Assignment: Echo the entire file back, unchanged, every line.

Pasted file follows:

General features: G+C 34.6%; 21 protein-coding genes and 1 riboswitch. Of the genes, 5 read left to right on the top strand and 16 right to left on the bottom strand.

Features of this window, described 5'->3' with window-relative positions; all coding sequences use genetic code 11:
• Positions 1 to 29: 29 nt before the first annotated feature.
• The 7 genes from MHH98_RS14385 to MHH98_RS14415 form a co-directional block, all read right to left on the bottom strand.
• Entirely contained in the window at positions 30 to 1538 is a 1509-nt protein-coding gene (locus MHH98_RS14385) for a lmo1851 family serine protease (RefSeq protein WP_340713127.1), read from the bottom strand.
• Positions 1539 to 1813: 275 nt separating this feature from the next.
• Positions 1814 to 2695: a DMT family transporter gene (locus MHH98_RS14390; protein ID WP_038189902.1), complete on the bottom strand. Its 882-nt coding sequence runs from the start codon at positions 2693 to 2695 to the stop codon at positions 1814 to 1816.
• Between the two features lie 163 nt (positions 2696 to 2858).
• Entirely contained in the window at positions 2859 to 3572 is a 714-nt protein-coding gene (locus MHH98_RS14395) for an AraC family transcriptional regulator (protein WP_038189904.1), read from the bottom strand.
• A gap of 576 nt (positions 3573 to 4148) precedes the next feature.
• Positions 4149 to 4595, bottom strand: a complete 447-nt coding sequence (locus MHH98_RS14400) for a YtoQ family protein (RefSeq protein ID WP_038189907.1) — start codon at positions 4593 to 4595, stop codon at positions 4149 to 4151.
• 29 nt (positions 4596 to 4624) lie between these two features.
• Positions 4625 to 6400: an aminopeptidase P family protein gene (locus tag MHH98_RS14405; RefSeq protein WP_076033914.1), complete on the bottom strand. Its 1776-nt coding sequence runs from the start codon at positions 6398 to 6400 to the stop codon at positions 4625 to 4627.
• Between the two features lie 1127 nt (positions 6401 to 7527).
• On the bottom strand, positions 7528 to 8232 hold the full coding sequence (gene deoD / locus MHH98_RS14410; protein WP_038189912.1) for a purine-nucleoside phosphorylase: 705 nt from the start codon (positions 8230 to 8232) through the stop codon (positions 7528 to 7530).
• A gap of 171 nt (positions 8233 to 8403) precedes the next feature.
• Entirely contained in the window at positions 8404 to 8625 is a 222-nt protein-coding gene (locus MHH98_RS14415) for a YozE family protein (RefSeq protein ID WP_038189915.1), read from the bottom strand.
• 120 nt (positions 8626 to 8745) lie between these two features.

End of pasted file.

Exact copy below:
General features: G+C 34.6%; 21 protein-coding genes and 1 riboswitch. Of the genes, 5 read left to right on the top strand and 16 right to left on the bottom strand.

Features of this window, described 5'->3' with window-relative positions; all coding sequences use genetic code 11:
• Positions 1 to 29: 29 nt before the first annotated feature.
• The 7 genes from MHH98_RS14385 to MHH98_RS14415 form a co-directional block, all read right to left on the bottom strand.
• Entirely contained in the window at positions 30 to 1538 is a 1509-nt protein-coding gene (locus MHH98_RS14385) for a lmo1851 family serine protease (RefSeq protein WP_340713127.1), read from the bottom strand.
• Positions 1539 to 1813: 275 nt separating this feature from the next.
• Positions 1814 to 2695: a DMT family transporter gene (locus MHH98_RS14390; protein ID WP_038189902.1), complete on the bottom strand. Its 882-nt coding sequence runs from the start codon at positions 2693 to 2695 to the stop codon at positions 1814 to 1816.
• Between the two features lie 163 nt (positions 2696 to 2858).
• Entirely contained in the window at positions 2859 to 3572 is a 714-nt protein-coding gene (locus MHH98_RS14395) for an AraC family transcriptional regulator (protein WP_038189904.1), read from the bottom strand.
• A gap of 576 nt (positions 3573 to 4148) precedes the next feature.
• Positions 4149 to 4595, bottom strand: a complete 447-nt coding sequence (locus MHH98_RS14400) for a YtoQ family protein (RefSeq protein ID WP_038189907.1) — start codon at positions 4593 to 4595, stop codon at positions 4149 to 4151.
• 29 nt (positions 4596 to 4624) lie between these two features.
• Positions 4625 to 6400: an aminopeptidase P family protein gene (locus tag MHH98_RS14405; RefSeq protein WP_076033914.1), complete on the bottom strand. Its 1776-nt coding sequence runs from the start codon at positions 6398 to 6400 to the stop codon at positions 4625 to 4627.
• Between the two features lie 1127 nt (positions 6401 to 7527).
• On the bottom strand, positions 7528 to 8232 hold the full coding sequence (gene deoD / locus MHH98_RS14410; protein WP_038189912.1) for a purine-nucleoside phosphorylase: 705 nt from the start codon (positions 8230 to 8232) through the stop codon (positions 7528 to 7530).
• A gap of 171 nt (positions 8233 to 8403) precedes the next feature.
• Entirely contained in the window at positions 8404 to 8625 is a 222-nt protein-coding gene (locus MHH98_RS14415) for a YozE family protein (RefSeq protein ID WP_038189915.1), read from the bottom strand.
• 120 nt (positions 8626 to 8745) lie between these two features.